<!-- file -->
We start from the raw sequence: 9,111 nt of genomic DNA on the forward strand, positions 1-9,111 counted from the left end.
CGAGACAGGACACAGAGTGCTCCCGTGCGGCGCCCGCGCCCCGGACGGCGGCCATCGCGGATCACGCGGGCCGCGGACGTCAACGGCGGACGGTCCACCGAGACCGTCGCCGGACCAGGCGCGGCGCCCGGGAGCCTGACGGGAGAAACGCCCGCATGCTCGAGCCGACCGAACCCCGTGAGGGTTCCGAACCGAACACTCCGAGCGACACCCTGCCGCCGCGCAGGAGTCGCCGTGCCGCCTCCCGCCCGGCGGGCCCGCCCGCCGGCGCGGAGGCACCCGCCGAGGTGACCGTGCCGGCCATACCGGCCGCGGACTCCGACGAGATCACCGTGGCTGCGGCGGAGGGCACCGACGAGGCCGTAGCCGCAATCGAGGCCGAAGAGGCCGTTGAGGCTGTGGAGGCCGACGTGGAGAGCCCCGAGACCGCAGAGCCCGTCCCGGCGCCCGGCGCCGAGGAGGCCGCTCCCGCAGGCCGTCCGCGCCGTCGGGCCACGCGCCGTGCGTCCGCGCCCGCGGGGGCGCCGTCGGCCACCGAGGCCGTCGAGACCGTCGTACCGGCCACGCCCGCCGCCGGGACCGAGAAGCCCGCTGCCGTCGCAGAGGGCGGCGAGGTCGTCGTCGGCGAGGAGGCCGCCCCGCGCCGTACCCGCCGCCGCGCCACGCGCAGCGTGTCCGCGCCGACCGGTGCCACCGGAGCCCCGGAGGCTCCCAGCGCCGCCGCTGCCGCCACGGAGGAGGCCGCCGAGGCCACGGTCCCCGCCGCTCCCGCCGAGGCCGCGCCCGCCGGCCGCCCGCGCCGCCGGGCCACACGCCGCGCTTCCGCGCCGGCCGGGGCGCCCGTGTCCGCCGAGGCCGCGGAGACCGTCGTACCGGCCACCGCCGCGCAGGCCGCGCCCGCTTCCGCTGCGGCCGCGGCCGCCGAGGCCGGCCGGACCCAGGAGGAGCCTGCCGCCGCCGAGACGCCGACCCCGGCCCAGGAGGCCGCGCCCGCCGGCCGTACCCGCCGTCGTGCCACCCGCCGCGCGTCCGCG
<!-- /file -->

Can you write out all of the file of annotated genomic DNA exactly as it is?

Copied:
We start from the raw sequence: 9,111 nt of genomic DNA on the forward strand, positions 1-9,111 counted from the left end.
CGAGACAGGACACAGAGTGCTCCCGTGCGGCGCCCGCGCCCCGGACGGCGGCCATCGCGGATCACGCGGGCCGCGGACGTCAACGGCGGACGGTCCACCGAGACCGTCGCCGGACCAGGCGCGGCGCCCGGGAGCCTGACGGGAGAAACGCCCGCATGCTCGAGCCGACCGAACCCCGTGAGGGTTCCGAACCGAACACTCCGAGCGACACCCTGCCGCCGCGCAGGAGTCGCCGTGCCGCCTCCCGCCCGGCGGGCCCGCCCGCCGGCGCGGAGGCACCCGCCGAGGTGACCGTGCCGGCCATACCGGCCGCGGACTCCGACGAGATCACCGTGGCTGCGGCGGAGGGCACCGACGAGGCCGTAGCCGCAATCGAGGCCGAAGAGGCCGTTGAGGCTGTGGAGGCCGACGTGGAGAGCCCCGAGACCGCAGAGCCCGTCCCGGCGCCCGGCGCCGAGGAGGCCGCTCCCGCAGGCCGTCCGCGCCGTCGGGCCACGCGCCGTGCGTCCGCGCCCGCGGGGGCGCCGTCGGCCACCGAGGCCGTCGAGACCGTCGTACCGGCCACGCCCGCCGCCGGGACCGAGAAGCCCGCTGCCGTCGCAGAGGGCGGCGAGGTCGTCGTCGGCGAGGAGGCCGCCCCGCGCCGTACCCGCCGCCGCGCCACGCGCAGCGTGTCCGCGCCGACCGGTGCCACCGGAGCCCCGGAGGCTCCCAGCGCCGCCGCTGCCGCCACGGAGGAGGCCGCCGAGGCCACGGTCCCCGCCGCTCCCGCCGAGGCCGCGCCCGCCGGCCGCCCGCGCCGCCGGGCCACACGCCGCGCTTCCGCGCCGGCCGGGGCGCCCGTGTCCGCCGAGGCCGCGGAGACCGTCGTACCGGCCACCGCCGCGCAGGCCGCGCCCGCTTCCGCTGCGGCCGCGGCCGCCGAGGCCGGCCGGACCCAGGAGGAGCCTGCCGCCGCCGAGACGCCGACCCCGGCCCAGGAGGCCGCGCCCGCCGGCCGTACCCGCCGTCGTGCCACCCGCCGCGCGTCCGCG